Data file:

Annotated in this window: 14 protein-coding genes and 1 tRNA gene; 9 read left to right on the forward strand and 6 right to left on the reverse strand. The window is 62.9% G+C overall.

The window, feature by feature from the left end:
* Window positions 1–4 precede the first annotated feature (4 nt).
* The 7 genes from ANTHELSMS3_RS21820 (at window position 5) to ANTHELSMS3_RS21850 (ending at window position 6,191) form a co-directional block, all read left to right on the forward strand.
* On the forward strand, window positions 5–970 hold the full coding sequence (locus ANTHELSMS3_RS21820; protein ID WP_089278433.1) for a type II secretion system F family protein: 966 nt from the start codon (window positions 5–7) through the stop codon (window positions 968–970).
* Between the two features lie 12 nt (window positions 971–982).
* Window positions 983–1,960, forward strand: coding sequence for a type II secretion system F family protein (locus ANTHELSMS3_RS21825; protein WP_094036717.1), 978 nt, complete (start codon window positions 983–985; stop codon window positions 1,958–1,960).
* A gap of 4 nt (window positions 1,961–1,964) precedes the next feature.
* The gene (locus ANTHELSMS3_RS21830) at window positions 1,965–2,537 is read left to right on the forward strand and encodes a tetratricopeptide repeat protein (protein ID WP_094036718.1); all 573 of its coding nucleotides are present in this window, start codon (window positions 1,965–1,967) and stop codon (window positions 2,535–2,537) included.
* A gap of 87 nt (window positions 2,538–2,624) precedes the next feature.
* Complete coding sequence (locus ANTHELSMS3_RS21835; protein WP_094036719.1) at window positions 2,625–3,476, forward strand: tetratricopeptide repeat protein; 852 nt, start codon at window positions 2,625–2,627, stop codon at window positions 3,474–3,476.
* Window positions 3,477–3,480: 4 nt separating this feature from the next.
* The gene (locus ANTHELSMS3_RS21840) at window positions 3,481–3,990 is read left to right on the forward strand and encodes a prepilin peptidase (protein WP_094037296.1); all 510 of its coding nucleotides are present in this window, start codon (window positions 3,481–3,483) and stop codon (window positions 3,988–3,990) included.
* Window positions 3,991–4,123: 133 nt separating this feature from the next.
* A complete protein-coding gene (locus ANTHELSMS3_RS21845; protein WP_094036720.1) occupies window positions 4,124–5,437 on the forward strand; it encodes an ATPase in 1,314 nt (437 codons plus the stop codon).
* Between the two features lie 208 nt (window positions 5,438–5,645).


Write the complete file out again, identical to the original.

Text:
Annotated in this window: 14 protein-coding genes and 1 tRNA gene; 9 read left to right on the forward strand and 6 right to left on the reverse strand. The window is 62.9% G+C overall.

The window, feature by feature from the left end:
* Window positions 1–4 precede the first annotated feature (4 nt).
* The 7 genes from ANTHELSMS3_RS21820 (at window position 5) to ANTHELSMS3_RS21850 (ending at window position 6,191) form a co-directional block, all read left to right on the forward strand.
* On the forward strand, window positions 5–970 hold the full coding sequence (locus ANTHELSMS3_RS21820; protein ID WP_089278433.1) for a type II secretion system F family protein: 966 nt from the start codon (window positions 5–7) through the stop codon (window positions 968–970).
* Between the two features lie 12 nt (window positions 971–982).
* Window positions 983–1,960, forward strand: coding sequence for a type II secretion system F family protein (locus ANTHELSMS3_RS21825; protein WP_094036717.1), 978 nt, complete (start codon window positions 983–985; stop codon window positions 1,958–1,960).
* A gap of 4 nt (window positions 1,961–1,964) precedes the next feature.
* The gene (locus ANTHELSMS3_RS21830) at window positions 1,965–2,537 is read left to right on the forward strand and encodes a tetratricopeptide repeat protein (protein ID WP_094036718.1); all 573 of its coding nucleotides are present in this window, start codon (window positions 1,965–1,967) and stop codon (window positions 2,535–2,537) included.
* A gap of 87 nt (window positions 2,538–2,624) precedes the next feature.
* Complete coding sequence (locus ANTHELSMS3_RS21835; protein WP_094036719.1) at window positions 2,625–3,476, forward strand: tetratricopeptide repeat protein; 852 nt, start codon at window positions 2,625–2,627, stop codon at window positions 3,474–3,476.
* Window positions 3,477–3,480: 4 nt separating this feature from the next.
* The gene (locus ANTHELSMS3_RS21840) at window positions 3,481–3,990 is read left to right on the forward strand and encodes a prepilin peptidase (protein WP_094037296.1); all 510 of its coding nucleotides are present in this window, start codon (window positions 3,481–3,483) and stop codon (window positions 3,988–3,990) included.
* Window positions 3,991–4,123: 133 nt separating this feature from the next.
* A complete protein-coding gene (locus ANTHELSMS3_RS21845; protein WP_094036720.1) occupies window positions 4,124–5,437 on the forward strand; it encodes an ATPase in 1,314 nt (437 codons plus the stop codon).
* Between the two features lie 208 nt (window positions 5,438–5,645).